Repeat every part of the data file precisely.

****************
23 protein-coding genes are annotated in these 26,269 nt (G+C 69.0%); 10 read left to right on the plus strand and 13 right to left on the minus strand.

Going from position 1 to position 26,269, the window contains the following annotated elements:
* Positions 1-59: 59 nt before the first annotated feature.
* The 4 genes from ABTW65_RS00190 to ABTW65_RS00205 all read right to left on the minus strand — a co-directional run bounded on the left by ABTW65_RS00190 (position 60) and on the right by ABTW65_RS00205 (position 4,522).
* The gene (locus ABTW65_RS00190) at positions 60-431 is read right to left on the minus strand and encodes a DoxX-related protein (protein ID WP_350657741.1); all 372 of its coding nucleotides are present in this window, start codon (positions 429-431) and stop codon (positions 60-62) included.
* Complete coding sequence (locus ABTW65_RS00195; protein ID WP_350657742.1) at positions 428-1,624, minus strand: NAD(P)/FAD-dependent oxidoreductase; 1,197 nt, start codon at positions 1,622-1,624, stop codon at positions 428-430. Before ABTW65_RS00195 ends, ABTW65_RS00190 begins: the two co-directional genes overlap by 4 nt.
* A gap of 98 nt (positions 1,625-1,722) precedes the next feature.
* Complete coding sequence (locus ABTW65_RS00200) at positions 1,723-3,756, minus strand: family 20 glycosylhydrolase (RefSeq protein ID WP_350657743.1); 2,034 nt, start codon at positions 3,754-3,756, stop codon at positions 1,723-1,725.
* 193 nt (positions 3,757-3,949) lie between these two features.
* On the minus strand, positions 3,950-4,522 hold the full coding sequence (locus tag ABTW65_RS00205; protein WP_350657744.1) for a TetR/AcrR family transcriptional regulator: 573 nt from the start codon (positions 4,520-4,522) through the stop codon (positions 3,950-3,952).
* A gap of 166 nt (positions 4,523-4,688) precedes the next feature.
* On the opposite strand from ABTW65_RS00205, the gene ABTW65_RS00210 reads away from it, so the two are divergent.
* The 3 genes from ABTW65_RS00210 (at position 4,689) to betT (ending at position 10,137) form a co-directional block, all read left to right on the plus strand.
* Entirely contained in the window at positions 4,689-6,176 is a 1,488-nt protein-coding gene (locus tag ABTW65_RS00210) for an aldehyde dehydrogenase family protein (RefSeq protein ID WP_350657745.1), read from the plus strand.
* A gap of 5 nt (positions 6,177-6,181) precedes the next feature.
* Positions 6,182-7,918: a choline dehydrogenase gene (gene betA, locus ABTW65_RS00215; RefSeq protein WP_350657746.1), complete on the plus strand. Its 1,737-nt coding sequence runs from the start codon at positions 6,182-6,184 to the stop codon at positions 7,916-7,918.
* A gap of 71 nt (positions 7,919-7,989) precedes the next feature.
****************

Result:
23 protein-coding genes are annotated in these 26,269 nt (G+C 69.0%); 10 read left to right on the plus strand and 13 right to left on the minus strand.

Going from position 1 to position 26,269, the window contains the following annotated elements:
* Positions 1-59: 59 nt before the first annotated feature.
* The 4 genes from ABTW65_RS00190 to ABTW65_RS00205 all read right to left on the minus strand — a co-directional run bounded on the left by ABTW65_RS00190 (position 60) and on the right by ABTW65_RS00205 (position 4,522).
* The gene (locus ABTW65_RS00190) at positions 60-431 is read right to left on the minus strand and encodes a DoxX-related protein (protein ID WP_350657741.1); all 372 of its coding nucleotides are present in this window, start codon (positions 429-431) and stop codon (positions 60-62) included.
* Complete coding sequence (locus ABTW65_RS00195; protein ID WP_350657742.1) at positions 428-1,624, minus strand: NAD(P)/FAD-dependent oxidoreductase; 1,197 nt, start codon at positions 1,622-1,624, stop codon at positions 428-430. Before ABTW65_RS00195 ends, ABTW65_RS00190 begins: the two co-directional genes overlap by 4 nt.
* A gap of 98 nt (positions 1,625-1,722) precedes the next feature.
* Complete coding sequence (locus ABTW65_RS00200) at positions 1,723-3,756, minus strand: family 20 glycosylhydrolase (RefSeq protein ID WP_350657743.1); 2,034 nt, start codon at positions 3,754-3,756, stop codon at positions 1,723-1,725.
* 193 nt (positions 3,757-3,949) lie between these two features.
* On the minus strand, positions 3,950-4,522 hold the full coding sequence (locus tag ABTW65_RS00205; protein WP_350657744.1) for a TetR/AcrR family transcriptional regulator: 573 nt from the start codon (positions 4,520-4,522) through the stop codon (positions 3,950-3,952).
* A gap of 166 nt (positions 4,523-4,688) precedes the next feature.
* On the opposite strand from ABTW65_RS00205, the gene ABTW65_RS00210 reads away from it, so the two are divergent.
* The 3 genes from ABTW65_RS00210 (at position 4,689) to betT (ending at position 10,137) form a co-directional block, all read left to right on the plus strand.
* Entirely contained in the window at positions 4,689-6,176 is a 1,488-nt protein-coding gene (locus tag ABTW65_RS00210) for an aldehyde dehydrogenase family protein (RefSeq protein ID WP_350657745.1), read from the plus strand.
* A gap of 5 nt (positions 6,177-6,181) precedes the next feature.
* Positions 6,182-7,918: a choline dehydrogenase gene (gene betA, locus ABTW65_RS00215; RefSeq protein WP_350657746.1), complete on the plus strand. Its 1,737-nt coding sequence runs from the start codon at positions 6,182-6,184 to the stop codon at positions 7,916-7,918.
* A gap of 71 nt (positions 7,919-7,989) precedes the next feature.